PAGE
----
Drag a Wild Horse

The Bureau of Land Management has put online auctioning to work to fulfill one of its missions. BLM, by law, must protect the thousands of wild horses roaming federal land in the West. To control the population and balance the ratio of range resources to herd size, BLM has auctioned off horses since 1973 under the Adopt-a-Horse Program.

What was once a typical old-style auction has been turned into a cyberventure. Today, potential adopters can log on to a BLM Web site, view several color pictures of the adoptees BLM has to offer and electronically apply for permission to adopt. Those who prove they have the facilities and background to take on a former herd animal can bid for their favorite horse during a real-time online auction, which takes place every three to four months.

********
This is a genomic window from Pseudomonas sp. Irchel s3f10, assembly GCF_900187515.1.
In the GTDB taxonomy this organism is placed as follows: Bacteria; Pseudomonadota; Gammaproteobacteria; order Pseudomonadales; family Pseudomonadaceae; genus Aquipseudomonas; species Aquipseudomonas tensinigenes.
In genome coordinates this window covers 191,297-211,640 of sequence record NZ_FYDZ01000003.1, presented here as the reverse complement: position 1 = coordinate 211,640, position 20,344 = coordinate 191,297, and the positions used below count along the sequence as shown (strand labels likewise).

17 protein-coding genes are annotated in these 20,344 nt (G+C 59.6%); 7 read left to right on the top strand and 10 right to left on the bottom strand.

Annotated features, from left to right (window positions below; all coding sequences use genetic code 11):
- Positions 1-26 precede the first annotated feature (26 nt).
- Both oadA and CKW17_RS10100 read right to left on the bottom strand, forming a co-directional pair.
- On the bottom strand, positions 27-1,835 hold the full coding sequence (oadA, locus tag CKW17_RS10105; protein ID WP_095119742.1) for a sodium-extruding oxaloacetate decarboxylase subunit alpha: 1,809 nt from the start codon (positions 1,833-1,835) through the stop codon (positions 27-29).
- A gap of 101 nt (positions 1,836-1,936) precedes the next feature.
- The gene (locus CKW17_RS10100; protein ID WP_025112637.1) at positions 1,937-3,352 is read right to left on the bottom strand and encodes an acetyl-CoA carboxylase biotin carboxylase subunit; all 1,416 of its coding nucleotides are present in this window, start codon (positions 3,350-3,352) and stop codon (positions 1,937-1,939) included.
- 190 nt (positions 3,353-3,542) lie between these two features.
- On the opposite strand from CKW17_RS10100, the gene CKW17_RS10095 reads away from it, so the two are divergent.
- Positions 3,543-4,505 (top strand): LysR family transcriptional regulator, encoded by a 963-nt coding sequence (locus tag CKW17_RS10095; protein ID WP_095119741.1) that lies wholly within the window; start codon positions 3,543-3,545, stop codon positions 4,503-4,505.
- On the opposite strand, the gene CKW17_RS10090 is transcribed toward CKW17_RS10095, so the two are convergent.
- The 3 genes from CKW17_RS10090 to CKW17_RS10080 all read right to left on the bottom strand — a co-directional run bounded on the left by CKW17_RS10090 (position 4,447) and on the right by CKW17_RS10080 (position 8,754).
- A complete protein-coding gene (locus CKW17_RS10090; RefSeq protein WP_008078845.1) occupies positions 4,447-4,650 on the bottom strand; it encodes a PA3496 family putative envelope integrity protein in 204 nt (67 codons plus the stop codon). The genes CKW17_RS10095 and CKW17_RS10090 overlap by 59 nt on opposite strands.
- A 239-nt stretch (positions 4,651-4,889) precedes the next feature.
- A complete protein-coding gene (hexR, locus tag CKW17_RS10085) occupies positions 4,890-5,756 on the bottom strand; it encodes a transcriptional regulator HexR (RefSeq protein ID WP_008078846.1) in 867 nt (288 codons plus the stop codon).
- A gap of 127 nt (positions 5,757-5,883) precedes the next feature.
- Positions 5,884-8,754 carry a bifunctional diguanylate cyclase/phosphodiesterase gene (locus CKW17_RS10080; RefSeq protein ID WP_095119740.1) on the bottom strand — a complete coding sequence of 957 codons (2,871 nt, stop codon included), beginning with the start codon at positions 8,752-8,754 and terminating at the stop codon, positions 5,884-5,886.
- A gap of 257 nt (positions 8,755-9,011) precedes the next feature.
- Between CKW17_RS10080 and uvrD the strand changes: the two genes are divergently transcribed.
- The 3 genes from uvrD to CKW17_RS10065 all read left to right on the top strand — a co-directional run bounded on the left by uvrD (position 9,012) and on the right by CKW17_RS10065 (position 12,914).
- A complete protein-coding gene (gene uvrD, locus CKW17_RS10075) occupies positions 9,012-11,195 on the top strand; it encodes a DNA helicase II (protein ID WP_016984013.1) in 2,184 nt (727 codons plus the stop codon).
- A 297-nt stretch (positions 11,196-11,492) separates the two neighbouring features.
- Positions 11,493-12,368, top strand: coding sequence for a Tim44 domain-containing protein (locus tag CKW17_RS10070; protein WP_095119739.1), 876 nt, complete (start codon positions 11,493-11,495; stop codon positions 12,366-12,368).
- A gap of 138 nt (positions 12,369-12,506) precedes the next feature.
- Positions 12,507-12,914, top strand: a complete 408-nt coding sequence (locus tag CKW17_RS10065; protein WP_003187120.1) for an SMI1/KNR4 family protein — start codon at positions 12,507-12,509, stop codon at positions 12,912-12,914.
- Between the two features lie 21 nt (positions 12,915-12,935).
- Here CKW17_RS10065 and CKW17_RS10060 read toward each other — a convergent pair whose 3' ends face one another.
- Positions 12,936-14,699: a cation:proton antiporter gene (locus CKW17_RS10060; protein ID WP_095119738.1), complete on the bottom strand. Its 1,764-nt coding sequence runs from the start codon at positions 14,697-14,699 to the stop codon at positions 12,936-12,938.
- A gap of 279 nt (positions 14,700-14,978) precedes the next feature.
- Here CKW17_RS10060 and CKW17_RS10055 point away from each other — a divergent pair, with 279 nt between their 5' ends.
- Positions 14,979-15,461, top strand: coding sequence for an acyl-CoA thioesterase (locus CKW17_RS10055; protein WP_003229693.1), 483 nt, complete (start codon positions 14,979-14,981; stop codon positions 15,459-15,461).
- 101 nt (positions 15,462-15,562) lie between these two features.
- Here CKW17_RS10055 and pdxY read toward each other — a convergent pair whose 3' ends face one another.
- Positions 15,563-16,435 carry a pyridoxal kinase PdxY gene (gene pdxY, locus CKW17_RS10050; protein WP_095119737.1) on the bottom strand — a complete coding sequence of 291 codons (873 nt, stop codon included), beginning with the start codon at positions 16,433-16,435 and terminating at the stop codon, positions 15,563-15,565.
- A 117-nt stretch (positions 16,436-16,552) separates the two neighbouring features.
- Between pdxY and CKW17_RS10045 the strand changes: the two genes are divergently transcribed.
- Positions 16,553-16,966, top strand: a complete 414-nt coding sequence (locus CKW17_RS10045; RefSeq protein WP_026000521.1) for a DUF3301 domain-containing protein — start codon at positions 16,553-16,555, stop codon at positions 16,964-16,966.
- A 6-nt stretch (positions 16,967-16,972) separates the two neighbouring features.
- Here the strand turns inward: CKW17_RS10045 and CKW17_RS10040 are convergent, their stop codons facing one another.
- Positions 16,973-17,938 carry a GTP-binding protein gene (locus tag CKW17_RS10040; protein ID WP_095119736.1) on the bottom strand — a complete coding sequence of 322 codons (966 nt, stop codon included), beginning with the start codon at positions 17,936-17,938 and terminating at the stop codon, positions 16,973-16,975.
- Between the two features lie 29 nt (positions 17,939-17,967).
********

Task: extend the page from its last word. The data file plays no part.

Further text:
Like most e-commerce auction sites, BLM needed a robust server and a sophisticated auction engine to determine down to the microsecond which bid came in first and to acknowledge a higher bid immediately. Initially, the server was so slow that during the last, most frantic hours of the two-week-long auction, people had difficulty submitting bids.

A new contractor, New Directions Technologies Inc., Ridgecrest, Calif., has added speed and capacity to the site, as well as more user-friendly features. "Now, everything is instantaneous," said wild horse and burro program specialist Karen Malloy, who runs the Internet program.

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